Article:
Several elected officials dropped by the final Mill Basin Civic Association meeting of 2022 on Tuesday, December 13th to apprise roughly 45 residents of recent issues, including state redistricting and an MTA proposal to reroute local bus lines.
The meeting was held at Congregation Beit Hillel of Flatlands on Ralph Avenue. Mill Basin Civic holds meetings nine to 10 months of the year, during which local representatives and police officers are invited to speak about topics pertaining to residents.
One of the primary concerns addressed by the speakers at this meeting was redistricting, which affected the state senator and assembly member.
State Senator Roxanne Persaud currently represents the 19th Senatorial District, but come January 1, 2023, she will no longer represent Mill Basin, Bergen Beach or Marine Park. Instead, the area will be represented by State Senator Kevin Parker.
Her district will be shifting east and will end at Cross Bay Boulevard in Queens, according to Persaud’s staffer Michael Benjamin who spoke at the meeting.
“The truth of the matter is, you can’t have a harder working, more dedicated to her community senator than Senator Roxanne Persaud,” Benjamin said. “[But] sometimes change is good, so let’s have positive feelings about that.”
Assemblywoman Jaime Williams currently represents the 59th Assembly District and will continue to represent Mill Basin in her upcoming term. However, she will lose the neighborhoods of Gerritsen Beach and Marine Park from her district.
“They took away Marine Park and Gerritsen Beach from my district — we have to get that back,” Williams said at the meeting. “That’s what makes our community the community in the southern part of Brooklyn.”
Williams said that she will work alongside Assemblywomen Helene Weinstein (41st District) and Monique Chandler-Waterman (58th District) to make sure the residents of these districts won’t be negatively impacted by the redistricting.
“We’re going to work together in this part of Brooklyn to make sure that our community’s stable and stays the way it was meant to be,” Williams said.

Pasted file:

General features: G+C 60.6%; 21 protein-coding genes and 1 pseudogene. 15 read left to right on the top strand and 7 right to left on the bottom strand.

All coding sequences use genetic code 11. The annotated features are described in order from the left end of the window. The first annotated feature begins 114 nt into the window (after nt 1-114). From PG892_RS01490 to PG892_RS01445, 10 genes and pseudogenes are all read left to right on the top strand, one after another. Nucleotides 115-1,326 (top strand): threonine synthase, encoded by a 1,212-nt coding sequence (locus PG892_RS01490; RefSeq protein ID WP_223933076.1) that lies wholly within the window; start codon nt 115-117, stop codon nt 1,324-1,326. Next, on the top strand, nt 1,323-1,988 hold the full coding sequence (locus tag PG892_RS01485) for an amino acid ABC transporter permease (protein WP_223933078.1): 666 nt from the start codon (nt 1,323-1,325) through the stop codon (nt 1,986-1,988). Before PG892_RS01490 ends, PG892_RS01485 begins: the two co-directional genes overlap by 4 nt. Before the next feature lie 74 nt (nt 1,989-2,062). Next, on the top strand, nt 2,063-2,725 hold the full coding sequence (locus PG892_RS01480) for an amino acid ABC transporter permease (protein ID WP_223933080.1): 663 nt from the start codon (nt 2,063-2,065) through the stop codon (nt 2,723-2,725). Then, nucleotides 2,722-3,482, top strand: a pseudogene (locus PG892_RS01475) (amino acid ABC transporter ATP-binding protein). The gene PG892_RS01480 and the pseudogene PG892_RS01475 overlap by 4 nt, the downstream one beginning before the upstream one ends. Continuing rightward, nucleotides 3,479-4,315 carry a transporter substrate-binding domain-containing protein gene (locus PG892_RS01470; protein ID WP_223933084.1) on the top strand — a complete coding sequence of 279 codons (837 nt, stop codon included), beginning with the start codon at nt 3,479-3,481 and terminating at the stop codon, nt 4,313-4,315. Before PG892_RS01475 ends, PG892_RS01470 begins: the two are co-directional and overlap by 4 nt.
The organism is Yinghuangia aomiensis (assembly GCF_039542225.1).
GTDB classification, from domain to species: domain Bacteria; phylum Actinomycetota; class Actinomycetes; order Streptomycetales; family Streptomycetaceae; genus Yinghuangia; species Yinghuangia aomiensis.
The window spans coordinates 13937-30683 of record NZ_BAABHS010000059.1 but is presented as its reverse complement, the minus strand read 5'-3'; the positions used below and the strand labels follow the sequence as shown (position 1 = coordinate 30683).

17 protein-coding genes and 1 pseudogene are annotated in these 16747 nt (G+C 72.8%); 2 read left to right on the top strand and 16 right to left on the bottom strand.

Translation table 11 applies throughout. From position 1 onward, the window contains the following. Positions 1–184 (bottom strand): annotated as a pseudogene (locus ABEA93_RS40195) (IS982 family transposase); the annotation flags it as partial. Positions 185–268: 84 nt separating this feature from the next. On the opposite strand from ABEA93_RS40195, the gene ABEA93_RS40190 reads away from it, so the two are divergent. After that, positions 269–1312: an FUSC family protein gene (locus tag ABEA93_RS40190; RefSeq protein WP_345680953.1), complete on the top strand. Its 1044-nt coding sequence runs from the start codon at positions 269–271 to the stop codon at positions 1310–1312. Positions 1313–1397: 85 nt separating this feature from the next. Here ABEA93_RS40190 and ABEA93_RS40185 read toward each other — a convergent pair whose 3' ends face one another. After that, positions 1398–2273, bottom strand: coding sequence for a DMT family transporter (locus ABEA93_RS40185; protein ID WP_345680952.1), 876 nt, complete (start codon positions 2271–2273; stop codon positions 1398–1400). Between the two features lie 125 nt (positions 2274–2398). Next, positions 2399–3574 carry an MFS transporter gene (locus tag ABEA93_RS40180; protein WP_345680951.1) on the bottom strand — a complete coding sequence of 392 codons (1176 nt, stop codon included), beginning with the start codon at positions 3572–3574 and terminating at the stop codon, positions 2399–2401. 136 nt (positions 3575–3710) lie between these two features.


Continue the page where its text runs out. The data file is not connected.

Another topic discussed at the meeting was the Brooklyn Bus Network Redesign plan. In Mill Basin, this MTA bus reroute proposal will affect the B100, which is one of the only forms of public transportation within Mill Basin, aside from the BM1, a Brooklyn-Manhattan express bus, and the B3, which runs through Mill Basin on its Bergen Beach-Bensonhurst route.
If the proposal is passed in 2023, it will remove stops from the B100 line and change part of its route from Quentin Road to Avenue R, with the goal of making the trip faster and more efficient.
This change will result in stops being removed from the front of James Madison High School, which educates nearly 4,000 students. People may also have to walk farther between stops.
“My daughter goes to James Madison and she takes the bus every single day,” Williams said. “We have to see what we can do to make sure that that stays the same.”
The December meeting was also the association’s holiday celebration, for which there were winter wonderland backdrops hung around the temple’s meeting room, silver and blue streamers on the walls and Christmas music playing over a speaker system.
Mill Basin Civic President Paul Curiale said the association is looking for more volunteers. Local resident Bob Spieler shared what he feels the importance of joining the civic association is.
“We’re community-minded,” said Spieler, who founded the Marine Park Pickleball Club. “We’re interested in making the community a better place to live.”